What’s the best thing about LCF?
George: At LCF the focus is split down the middle between craft and creativity. A raw edge works but knowing how to set a sleeve in properly is just as important. For me this is a real benefit, as graduates we come out of it as rounded students.
Sam: I think in the end it comes back to the people. A University really succeeds or fails based on its staff and at LCF, the people are all so involved and passionate about what they do. Their passion is infectious and I have felt that particularly about my Pattern Cutting tutor. She more than anyone, pushed me to really experiment in what I was doing both with draping and flat work. I think her influence has birthed in me a lifelong interest in the process.
What’s the best thing about your course?
George: Without a doubt the sportswear tutors. I found a family when I joined the course and despite always going against the grain with regards to the technical aspect of the course, I will never regret getting involved.
Sam: The menswear course places a really strong emphasis on technical development. To be able to leave, confident enough in my pattern cutting ability and to be able to convert most things I design into proper professional patterns and from there sew them up, is exactly what I hoped to achieve. I feel that LCF is often slagged off for encouraging an interest in the more technical side of design but I would argue that it remains one of the most important facets of our industry. Truly amazing pattern cutting I think is the future of menswear.
Have you been in the media?
George: My second year work was featured in two separate editorials for Pause magazine and when I was in first year Will.I.Am wore a pair of trousers that I had designed in a collaboration for two episodes of The Voice UK. I was in ‘You May Now Kiss’ – editorial in Garage Magazine, shot by Alex Sainsbury profiling some LGBT couples in East London and I have been in an editorial for I-D magazine styled by Matthew Josephs featuring FKA Twigs. Finally, I have been featured in a short fashion film for Channel 4’s random acts.
Have you undertaken any work experience or done a placement whilst at LCF? Where and how did you secure this work experience or placement?
George: Adidas, Roland Mouret, Todd Lynn, Victoria Beckham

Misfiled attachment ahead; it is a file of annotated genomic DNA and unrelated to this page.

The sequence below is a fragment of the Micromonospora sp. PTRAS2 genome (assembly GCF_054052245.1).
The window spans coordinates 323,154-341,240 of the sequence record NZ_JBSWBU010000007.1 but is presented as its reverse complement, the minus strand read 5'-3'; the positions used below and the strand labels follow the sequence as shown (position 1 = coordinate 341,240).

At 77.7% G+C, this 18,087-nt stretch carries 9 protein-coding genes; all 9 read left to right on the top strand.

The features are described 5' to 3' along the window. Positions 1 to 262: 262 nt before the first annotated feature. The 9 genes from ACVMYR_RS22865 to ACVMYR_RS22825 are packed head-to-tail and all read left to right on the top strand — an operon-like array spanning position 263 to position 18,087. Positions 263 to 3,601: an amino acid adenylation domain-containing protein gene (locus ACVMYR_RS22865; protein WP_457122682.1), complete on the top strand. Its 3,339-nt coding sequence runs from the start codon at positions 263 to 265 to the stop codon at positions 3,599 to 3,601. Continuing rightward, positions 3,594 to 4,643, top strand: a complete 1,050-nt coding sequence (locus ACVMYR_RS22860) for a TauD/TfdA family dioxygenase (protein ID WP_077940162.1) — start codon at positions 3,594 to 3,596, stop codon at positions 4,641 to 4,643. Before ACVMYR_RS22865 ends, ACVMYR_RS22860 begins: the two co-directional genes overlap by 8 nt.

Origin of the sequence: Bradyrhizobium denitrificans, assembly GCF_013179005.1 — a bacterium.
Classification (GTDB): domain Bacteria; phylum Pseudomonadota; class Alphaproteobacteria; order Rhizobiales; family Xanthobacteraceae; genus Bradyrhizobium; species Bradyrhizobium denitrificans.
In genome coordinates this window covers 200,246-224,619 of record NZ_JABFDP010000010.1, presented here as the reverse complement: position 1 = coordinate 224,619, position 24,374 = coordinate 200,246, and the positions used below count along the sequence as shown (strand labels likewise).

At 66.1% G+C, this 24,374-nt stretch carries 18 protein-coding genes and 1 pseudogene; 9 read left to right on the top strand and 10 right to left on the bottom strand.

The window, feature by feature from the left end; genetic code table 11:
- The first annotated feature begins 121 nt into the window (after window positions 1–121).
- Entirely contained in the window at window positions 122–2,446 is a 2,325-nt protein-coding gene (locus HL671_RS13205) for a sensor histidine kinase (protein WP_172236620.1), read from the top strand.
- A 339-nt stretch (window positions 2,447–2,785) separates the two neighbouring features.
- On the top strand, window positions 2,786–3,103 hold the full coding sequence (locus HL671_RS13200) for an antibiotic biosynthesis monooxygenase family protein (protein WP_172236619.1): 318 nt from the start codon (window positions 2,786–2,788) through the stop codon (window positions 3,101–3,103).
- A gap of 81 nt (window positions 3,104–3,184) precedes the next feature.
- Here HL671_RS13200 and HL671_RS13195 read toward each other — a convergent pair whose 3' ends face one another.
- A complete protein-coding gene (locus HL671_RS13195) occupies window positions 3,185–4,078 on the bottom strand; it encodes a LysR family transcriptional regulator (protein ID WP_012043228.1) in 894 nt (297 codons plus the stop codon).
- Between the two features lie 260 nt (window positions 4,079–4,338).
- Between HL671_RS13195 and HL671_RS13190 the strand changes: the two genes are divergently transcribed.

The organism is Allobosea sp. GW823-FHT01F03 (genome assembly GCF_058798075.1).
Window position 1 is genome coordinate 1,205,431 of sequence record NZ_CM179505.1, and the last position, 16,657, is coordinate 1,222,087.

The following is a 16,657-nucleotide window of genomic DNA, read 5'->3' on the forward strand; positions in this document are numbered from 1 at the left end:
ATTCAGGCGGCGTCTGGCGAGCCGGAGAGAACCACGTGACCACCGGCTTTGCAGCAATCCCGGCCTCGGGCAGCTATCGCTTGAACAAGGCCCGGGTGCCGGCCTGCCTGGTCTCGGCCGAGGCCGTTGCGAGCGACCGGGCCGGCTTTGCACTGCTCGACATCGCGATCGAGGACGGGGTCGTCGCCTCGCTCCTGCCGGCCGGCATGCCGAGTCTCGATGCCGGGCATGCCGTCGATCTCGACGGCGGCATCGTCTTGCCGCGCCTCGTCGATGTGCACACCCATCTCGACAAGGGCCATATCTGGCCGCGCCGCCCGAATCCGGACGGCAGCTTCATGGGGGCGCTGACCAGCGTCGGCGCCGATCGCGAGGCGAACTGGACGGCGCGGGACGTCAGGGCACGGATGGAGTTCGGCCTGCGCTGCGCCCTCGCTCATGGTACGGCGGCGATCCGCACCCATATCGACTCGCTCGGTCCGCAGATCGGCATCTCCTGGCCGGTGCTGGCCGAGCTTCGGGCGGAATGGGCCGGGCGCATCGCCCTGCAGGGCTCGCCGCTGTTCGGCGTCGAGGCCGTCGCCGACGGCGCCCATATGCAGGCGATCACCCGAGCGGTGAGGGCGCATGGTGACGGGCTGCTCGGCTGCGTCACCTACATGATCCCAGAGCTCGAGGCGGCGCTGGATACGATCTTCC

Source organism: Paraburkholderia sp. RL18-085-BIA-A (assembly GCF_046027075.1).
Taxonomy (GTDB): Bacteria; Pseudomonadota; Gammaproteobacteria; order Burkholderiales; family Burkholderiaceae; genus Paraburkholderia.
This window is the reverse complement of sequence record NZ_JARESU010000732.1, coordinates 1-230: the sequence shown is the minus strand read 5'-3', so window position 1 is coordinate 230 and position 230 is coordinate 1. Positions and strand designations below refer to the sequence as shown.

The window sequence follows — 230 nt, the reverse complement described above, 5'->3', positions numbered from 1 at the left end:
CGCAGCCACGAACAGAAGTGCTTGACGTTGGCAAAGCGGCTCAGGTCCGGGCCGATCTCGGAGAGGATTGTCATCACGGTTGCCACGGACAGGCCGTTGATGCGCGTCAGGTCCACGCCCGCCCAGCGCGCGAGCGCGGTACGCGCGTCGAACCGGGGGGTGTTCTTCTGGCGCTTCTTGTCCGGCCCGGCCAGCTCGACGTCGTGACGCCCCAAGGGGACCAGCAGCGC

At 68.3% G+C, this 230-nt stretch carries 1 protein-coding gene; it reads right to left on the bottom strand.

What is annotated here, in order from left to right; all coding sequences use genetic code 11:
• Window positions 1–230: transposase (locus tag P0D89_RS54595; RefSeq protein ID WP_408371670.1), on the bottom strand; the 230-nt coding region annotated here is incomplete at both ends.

Sam: I worked for Rory Parnell Mooney in the run up his SS16 Collection which showed under the MAN umbrella at LC:M.
What did you learn on your work experience/placement?
George: I learnt about sourcing, where to find materials and the time required for delivery. Sometimes when you least want to do something, you just have to. And every time you just do, that process becomes easier.
Sam: It was interesting seeing how Rory’s approach to design differed so much from the process we are encourage to follow at LCF. It was so much more organic in how the collection slowly evolved with one garment inspiring another, and a new fabric growing in to four new looks. There is a vast difference between creating a 25 look collection and one with only 6 as we have had to for the press show so it gave me a feel of what the future might hold for me if I choose to pursue my aspirations of having my own label. I also decided that I do not want to work for someone unpaid ever again!
Have you met or been inspired by any speakers from the industry whilst at LCF?
Sam: I remember seeing a live interview with Bart Hess while I was in my first year. His work made a massive impression on me.
Describe your work in five words…
George: Intentional. Accidental. Loud. Minimal. Passionate.
Sam: Shady, Malevolent, Psychological, Architected, Archetypal
Do you have a muse? If so, who and why?
George: I don’t have a muse as such – but I often think about my grandmother, Ursula Oxby who went to the Slade School of Art and made clothes out of parachutes during the war.
Sam: Always, but they are always different and always imagined/exaggerations of a particular personal state of mind.
What inspires you?
George: The mix of old and new, decay next to squeaky clean, a crack in the wall of a new-build.
Sam: Mostly chance encounters, sometimes simply noticing someone on the tube who has something a little bit ‘off’ about them.
Where do you want to be in your career in five years’ time?
George: I would like to be building up my own label, as a collaborative partnership or on my own. Either way, the future is exciting.
Sam: I sort of aspire to be like Cristobal Balenciaga, who famously was one of the only couturiers who had the skill to sew anyone of his creations himself. I would really like to look into the couture process in the future. At the moment it is such a transcendent other world thing within the industry but I feel there is a growing sense of the appeal of wearing couture to the supermarket, or out clubbing. Just an idea at the moment, but wouldn’t it be wonderful. Affordable couture for men!
How do you think your course and LCF will help you achieve your plans?
George: LCF have given me a place to thrive, learn, challenge myself and be challenged by others. From my tutors to the creative director, being told that it’s not good enough is sometimes the hardest but best thing to hear and LCF is a safe place in which to get that feedback.
Sam: LCF encouraged the technical side, and there is no greater technical challenge in fashion than couture
What advice would you give to someone wanting to study your course?
George: Brace! Brace!
Sam: Learn to love the process! And to challenge yourself through it. It is frustrating at times, exhilarating at others, but if you can find reward in it, then you will be set, not only for the course, but also (I hope) for life after it!!
Sam and George in Wonderland, DAZED and i-D